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A wildly inventive new collection ofstories by Joyce Carol Oates that chartsthe surprising ways in which the worldwe think we know can unexpectedlyreveal its darker contours
The New York Times has hailed Joyce Carol Oates as "adangerous writer in the best sense of the word, one whotakes risks almost obsessively with energy and relish."Black Dahlia & White Rose, a collection of eleven previouslyuncollected stories, showcases the keen rewards ofOates's relentless brio and invention. In one beautifullyhoned story after another, Oates explores the menace thatlurks at the edges of and intrudes upon even the seeminglysafest of lives—and maps with rare emotional acuity thetransformational cost of such intrusions.
Unafraid to venture into no-man's-lands both real andsurreal, Oates takes readers deep into dangerous territory,from a maximum-security prison—vividly delineatingthe heartbreaking and unexpected atmosphere of such aninstitution—to the inner landscapes of two beautiful andmysteriously doomed young women in 1940s Los Angeles:Elizabeth Short, otherwise known as the Black Dahlia,victim of a long-unsolved and particularly brutal murder,and her roommate Norma Jeane Baker, soon to becomeMarilyn Monroe. Whether exploring the psychologicalcompulsion of the wife of a well-to-do businessman whois ravished by, and elopes with, a lover who is not what heseems or the uneasily duplicitous relationships betweenyoung women and their parents, Black Dahlia & White Roseexplores the compelling intertwining of dread and desire,the psychic pull and trauma of domestic life, and resonatesat every turn with Oates's mordant humor and hertrenchant observation.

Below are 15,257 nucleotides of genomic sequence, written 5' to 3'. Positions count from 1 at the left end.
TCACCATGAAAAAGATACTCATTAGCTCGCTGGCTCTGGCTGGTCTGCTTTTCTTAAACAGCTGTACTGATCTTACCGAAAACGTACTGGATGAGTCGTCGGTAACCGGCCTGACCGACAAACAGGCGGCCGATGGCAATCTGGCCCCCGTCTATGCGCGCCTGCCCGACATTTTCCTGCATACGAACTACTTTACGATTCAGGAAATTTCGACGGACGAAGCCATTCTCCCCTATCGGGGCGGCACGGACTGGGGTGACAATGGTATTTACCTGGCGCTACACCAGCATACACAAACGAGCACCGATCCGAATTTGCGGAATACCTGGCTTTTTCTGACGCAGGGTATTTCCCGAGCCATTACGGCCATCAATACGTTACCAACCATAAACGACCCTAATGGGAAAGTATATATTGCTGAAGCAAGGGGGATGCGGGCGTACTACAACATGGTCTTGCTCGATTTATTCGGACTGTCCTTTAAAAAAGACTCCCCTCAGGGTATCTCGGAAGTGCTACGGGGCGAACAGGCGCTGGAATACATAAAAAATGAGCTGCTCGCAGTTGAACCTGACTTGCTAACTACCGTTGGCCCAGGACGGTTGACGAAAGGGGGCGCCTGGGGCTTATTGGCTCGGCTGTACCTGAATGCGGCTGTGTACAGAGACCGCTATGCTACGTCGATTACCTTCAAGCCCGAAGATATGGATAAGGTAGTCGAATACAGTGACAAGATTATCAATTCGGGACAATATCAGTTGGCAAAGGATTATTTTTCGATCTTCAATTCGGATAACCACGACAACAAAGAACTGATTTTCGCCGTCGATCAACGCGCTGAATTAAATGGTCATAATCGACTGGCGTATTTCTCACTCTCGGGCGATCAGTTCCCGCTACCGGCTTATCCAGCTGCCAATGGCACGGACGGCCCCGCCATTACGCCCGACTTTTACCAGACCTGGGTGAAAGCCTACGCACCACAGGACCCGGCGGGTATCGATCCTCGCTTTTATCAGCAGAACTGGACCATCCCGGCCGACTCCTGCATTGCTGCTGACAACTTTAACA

It is Section IV, however, that contains what is arguably the book's best story.
I borrowed my e-copy from the library, and I plan to order a hard copy because like any excellent writing, these pieces must be read over and over.
Some of the stories were ok, but at least half were so weird, I just wanted to skip past them.
"Black Dalhia, White Rose" is a one-note and monotone collection of short stories. All of the stories are “dark” and sensational, featuring murders, mental illness, kids... Read morePublished 2 months ago by Nemo
Black Dahlia is the title of the book and the first short piece in this collection. It is based upon a true and gory-but fascinating-story that can't help but intrigue. Read morePublished 2 months ago by Tammy J Osborn
it was a novel of reading with solitude to appreciate the storyline and characters. One to pass on to a friend.Published 3 months ago by Bonnie Ann
Though I finished the book, I remember very little of it: probably because nothing was memorable!
The short stories seemed incomplete, maybe the intention of the author. Read more
As always, JCO keeps you intrigued. Can't say I loved this story, but only because you know how it ends from the title. Read morePublished 5 months ago by avid eye
I bought this book for my daughter,and she told me that she found the story line good,and that it is a good book to just curl up with,on a cold afternoon,in front of a fire. Read morePublished 6 months ago by Rosalie K. Doss
Joyce Carol Oates has been said to be one of our greatest living authors and I have never considered her otherwise. Read morePublished 6 months ago by Jo Asterman
interesting stories. not the best i've ever read not the worst. decent. interesting. readable. some stories better than others. Worth reading.Published 6 months ago by Amazon Customer
I gave this a five star rating, since I think that each of the chapters had an unique plot to captured the readers attention. In a way that you would not want to put the book down.Published 7 months ago by Jessica Ballmer